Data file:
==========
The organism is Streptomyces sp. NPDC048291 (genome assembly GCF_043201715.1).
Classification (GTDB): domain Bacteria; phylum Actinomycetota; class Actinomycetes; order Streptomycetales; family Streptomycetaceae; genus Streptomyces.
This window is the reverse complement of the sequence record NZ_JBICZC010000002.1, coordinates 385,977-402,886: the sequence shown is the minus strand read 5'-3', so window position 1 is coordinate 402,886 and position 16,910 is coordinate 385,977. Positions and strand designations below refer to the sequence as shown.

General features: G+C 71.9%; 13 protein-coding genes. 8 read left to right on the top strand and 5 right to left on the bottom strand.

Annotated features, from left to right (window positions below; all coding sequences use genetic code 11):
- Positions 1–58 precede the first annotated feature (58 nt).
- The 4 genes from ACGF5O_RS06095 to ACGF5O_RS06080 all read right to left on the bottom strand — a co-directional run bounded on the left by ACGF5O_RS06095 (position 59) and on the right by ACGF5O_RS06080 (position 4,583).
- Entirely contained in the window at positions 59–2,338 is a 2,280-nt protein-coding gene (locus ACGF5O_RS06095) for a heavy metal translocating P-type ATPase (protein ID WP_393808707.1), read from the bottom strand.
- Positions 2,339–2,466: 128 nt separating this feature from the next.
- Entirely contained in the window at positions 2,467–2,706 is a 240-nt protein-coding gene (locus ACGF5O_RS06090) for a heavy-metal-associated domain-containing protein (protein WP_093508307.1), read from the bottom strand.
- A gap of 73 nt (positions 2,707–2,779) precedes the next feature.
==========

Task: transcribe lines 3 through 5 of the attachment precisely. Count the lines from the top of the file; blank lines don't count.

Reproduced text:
This window is the reverse complement of the sequence record NZ_JBICZC010000002.1, coordinates 385,977-402,886: the sequence shown is the minus strand read 5'-3', so window position 1 is coordinate 402,886 and position 16,910 is coordinate 385,977. Positions and strand designations below refer to the sequence as shown.

General features: G+C 71.9%; 13 protein-coding genes. 8 read left to right on the top strand and 5 right to left on the bottom strand.

Annotated features, from left to right (window positions below; all coding sequences use genetic code 11):